Above, an aging mural shows God the Father, the Holy Spirit and countless angels gesturing toward the Blessed Sacrament. For an hour, kneeling or sitting in the holy and silent space, enclosed under a domed ceiling painted dark blue and dotted with stars, the adorers pray for the intentions that have come to us from around the world. Meanwhile, sisters ministering elsewhere stop by the motherhouse to adore the sacrament when possible.

While sisters serve those in need, the constant prayer that has fed our mission and formed our identity persists.

Not long ago a friend asked me if I joined my community because of our practice of adoration. No, not really, I admitted. In fact, I was not familiar with the devotion before hearing of the Franciscan Sisters of Perpetual Adoration. When I first learned about the devotion of the community, I was attracted to what the practice meant, not to the action itself. The sisters are prayerful, contemplative, steadfast, rooted and faithful. During my discernment, I learned our motto, “Modern Lives, Sacred Traditions,” and loved that the balance of prayer and service was central to the charism.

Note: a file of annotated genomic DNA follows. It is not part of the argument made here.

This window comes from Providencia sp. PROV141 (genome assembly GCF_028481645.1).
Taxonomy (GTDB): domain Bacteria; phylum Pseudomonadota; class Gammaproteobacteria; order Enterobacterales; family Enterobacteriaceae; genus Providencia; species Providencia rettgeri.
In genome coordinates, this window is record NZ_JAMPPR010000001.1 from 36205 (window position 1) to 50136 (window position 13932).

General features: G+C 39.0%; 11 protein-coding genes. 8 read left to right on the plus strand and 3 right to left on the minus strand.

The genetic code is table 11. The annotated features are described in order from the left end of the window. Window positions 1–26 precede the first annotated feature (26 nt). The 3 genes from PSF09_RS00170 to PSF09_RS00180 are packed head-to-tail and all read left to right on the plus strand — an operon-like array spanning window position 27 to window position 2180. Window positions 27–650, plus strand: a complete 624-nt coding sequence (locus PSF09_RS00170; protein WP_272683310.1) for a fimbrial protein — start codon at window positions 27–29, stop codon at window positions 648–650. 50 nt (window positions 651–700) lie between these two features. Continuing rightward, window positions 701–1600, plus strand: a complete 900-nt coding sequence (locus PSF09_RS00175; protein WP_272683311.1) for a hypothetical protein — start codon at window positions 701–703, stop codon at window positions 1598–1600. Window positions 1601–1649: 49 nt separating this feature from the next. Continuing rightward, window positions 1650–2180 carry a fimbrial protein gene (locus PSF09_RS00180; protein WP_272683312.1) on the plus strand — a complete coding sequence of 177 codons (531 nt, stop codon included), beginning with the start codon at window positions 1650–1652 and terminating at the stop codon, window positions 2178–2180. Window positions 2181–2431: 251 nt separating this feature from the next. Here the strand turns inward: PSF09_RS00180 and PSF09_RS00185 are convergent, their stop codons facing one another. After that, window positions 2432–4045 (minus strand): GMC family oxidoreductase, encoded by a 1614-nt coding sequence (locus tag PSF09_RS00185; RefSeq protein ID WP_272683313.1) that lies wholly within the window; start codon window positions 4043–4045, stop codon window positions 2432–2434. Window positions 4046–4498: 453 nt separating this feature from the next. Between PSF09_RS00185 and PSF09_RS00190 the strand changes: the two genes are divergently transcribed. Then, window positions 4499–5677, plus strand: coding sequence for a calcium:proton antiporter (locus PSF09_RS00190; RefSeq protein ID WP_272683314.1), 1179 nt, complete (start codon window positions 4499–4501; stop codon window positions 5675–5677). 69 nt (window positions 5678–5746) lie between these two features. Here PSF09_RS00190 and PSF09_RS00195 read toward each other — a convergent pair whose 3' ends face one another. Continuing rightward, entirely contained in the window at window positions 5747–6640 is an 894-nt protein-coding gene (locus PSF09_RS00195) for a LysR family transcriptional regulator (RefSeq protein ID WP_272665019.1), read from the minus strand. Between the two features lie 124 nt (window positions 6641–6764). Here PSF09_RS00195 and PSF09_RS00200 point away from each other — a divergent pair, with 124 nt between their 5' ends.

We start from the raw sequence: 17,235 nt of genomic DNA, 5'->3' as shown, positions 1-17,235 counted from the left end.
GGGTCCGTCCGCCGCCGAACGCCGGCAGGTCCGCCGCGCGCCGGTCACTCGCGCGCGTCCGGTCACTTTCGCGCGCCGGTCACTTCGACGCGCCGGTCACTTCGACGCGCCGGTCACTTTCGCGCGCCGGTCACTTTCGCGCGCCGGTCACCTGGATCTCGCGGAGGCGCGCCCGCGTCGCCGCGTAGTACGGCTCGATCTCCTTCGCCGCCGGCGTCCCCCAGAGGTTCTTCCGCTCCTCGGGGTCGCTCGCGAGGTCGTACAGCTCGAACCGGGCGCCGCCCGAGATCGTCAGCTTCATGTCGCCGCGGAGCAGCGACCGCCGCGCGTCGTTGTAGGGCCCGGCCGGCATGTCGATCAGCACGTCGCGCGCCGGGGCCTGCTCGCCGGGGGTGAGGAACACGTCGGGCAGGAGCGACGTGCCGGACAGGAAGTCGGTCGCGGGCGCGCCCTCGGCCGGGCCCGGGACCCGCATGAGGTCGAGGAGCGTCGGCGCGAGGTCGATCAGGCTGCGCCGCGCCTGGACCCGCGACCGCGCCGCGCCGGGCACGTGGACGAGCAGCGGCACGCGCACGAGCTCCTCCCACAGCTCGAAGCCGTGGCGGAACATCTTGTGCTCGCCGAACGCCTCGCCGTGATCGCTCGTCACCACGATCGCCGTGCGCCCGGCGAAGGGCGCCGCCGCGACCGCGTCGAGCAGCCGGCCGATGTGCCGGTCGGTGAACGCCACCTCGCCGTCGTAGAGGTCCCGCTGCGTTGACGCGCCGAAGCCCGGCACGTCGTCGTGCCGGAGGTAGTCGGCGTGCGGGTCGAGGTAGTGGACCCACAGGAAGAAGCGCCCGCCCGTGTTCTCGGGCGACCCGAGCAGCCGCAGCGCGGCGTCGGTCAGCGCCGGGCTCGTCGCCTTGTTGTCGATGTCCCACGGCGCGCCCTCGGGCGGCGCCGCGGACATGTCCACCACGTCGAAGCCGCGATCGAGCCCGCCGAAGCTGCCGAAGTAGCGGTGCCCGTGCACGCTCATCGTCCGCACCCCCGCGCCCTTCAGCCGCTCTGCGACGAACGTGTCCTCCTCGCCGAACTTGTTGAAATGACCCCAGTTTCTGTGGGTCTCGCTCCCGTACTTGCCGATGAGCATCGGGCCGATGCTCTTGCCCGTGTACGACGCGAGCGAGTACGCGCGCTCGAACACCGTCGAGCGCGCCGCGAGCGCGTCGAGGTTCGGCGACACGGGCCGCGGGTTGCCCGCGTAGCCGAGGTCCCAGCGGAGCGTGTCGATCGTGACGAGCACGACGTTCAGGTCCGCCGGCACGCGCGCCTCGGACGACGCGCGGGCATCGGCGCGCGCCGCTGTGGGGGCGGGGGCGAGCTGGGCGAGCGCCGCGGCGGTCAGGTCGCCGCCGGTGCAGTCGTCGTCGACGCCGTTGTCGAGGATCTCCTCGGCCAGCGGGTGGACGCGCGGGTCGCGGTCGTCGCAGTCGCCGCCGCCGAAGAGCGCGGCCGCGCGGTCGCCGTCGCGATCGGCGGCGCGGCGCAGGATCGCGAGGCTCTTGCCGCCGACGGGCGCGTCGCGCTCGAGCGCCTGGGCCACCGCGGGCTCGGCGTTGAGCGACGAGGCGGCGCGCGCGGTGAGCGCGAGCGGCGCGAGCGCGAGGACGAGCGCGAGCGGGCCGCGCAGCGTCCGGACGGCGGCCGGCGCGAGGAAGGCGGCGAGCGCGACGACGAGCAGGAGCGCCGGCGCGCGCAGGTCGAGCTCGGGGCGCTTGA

In my early 20s, I longed to pray with the sisters in their chapel in La Crosse, to try on their rhythms. Eventually, I felt at home in the communal practice of adoration, in the devotion and its meaning.